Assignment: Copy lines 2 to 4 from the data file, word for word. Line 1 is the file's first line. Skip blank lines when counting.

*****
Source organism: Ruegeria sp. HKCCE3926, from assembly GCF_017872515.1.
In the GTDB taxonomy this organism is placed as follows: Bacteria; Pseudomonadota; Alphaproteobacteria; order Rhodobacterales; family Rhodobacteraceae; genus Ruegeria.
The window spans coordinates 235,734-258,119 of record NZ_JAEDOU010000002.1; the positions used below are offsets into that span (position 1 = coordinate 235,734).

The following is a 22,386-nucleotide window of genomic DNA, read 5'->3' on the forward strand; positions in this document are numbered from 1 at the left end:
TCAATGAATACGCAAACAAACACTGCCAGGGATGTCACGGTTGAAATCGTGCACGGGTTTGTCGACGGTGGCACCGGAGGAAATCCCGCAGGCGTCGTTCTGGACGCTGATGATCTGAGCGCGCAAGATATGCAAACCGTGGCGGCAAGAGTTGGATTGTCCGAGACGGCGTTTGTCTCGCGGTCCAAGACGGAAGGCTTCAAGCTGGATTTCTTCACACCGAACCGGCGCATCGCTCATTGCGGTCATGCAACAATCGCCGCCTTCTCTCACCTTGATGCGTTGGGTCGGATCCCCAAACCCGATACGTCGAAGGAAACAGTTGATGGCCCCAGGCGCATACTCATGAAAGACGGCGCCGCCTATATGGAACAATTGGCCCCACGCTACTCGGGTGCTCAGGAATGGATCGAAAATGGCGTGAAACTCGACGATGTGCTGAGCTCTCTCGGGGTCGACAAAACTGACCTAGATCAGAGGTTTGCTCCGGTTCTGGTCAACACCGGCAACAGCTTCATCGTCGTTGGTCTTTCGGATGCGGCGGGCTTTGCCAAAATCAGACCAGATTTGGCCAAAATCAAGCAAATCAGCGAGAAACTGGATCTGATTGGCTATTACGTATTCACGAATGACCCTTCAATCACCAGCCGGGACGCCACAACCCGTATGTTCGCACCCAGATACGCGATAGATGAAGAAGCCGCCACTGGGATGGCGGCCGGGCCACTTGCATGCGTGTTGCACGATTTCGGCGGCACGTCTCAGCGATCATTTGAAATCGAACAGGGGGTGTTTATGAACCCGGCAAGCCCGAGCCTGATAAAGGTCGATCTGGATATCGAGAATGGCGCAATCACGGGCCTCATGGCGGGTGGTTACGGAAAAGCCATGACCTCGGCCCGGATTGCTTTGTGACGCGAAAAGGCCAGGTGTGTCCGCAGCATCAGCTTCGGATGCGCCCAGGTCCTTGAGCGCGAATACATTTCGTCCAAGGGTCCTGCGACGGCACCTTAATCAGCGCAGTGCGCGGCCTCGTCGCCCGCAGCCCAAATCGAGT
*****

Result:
In the GTDB taxonomy this organism is placed as follows: Bacteria; Pseudomonadota; Alphaproteobacteria; order Rhodobacterales; family Rhodobacteraceae; genus Ruegeria.
The window spans coordinates 235,734-258,119 of record NZ_JAEDOU010000002.1; the positions used below are offsets into that span (position 1 = coordinate 235,734).

The following is a 22,386-nucleotide window of genomic DNA, read 5'->3' on the forward strand; positions in this document are numbered from 1 at the left end: